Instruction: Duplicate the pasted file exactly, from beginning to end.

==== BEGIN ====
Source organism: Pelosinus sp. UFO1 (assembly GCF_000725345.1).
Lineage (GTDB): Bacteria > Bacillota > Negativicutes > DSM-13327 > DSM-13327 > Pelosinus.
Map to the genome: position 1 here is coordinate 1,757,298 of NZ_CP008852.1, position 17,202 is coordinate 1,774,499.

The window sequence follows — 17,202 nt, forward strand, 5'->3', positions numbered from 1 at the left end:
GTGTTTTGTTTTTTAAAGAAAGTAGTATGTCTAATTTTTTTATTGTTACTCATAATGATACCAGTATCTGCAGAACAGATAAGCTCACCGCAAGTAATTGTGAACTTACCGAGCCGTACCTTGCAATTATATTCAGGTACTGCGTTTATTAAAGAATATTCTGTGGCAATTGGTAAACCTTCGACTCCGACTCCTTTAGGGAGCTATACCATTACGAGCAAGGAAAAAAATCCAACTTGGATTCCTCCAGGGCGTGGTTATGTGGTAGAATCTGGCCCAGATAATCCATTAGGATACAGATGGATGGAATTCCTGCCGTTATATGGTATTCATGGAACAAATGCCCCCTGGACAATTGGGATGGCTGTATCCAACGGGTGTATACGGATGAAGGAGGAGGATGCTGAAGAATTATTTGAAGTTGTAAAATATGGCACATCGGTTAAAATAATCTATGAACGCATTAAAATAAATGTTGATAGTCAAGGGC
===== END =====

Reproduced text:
Source organism: Pelosinus sp. UFO1 (assembly GCF_000725345.1).
Lineage (GTDB): Bacteria > Bacillota > Negativicutes > DSM-13327 > DSM-13327 > Pelosinus.
Map to the genome: position 1 here is coordinate 1,757,298 of NZ_CP008852.1, position 17,202 is coordinate 1,774,499.

The window sequence follows — 17,202 nt, forward strand, 5'->3', positions numbered from 1 at the left end:
GTGTTTTGTTTTTTAAAGAAAGTAGTATGTCTAATTTTTTTATTGTTACTCATAATGATACCAGTATCTGCAGAACAGATAAGCTCACCGCAAGTAATTGTGAACTTACCGAGCCGTACCTTGCAATTATATTCAGGTACTGCGTTTATTAAAGAATATTCTGTGGCAATTGGTAAACCTTCGACTCCGACTCCTTTAGGGAGCTATACCATTACGAGCAAGGAAAAAAATCCAACTTGGATTCCTCCAGGGCGTGGTTATGTGGTAGAATCTGGCCCAGATAATCCATTAGGATACAGATGGATGGAATTCCTGCCGTTATATGGTATTCATGGAACAAATGCCCCCTGGACAATTGGGATGGCTGTATCCAACGGGTGTATACGGATGAAGGAGGAGGATGCTGAAGAATTATTTGAAGTTGTAAAATATGGCACATCGGTTAAAATAATCTATGAACGCATTAAAATAAATGTTGATAGTCAAGGGC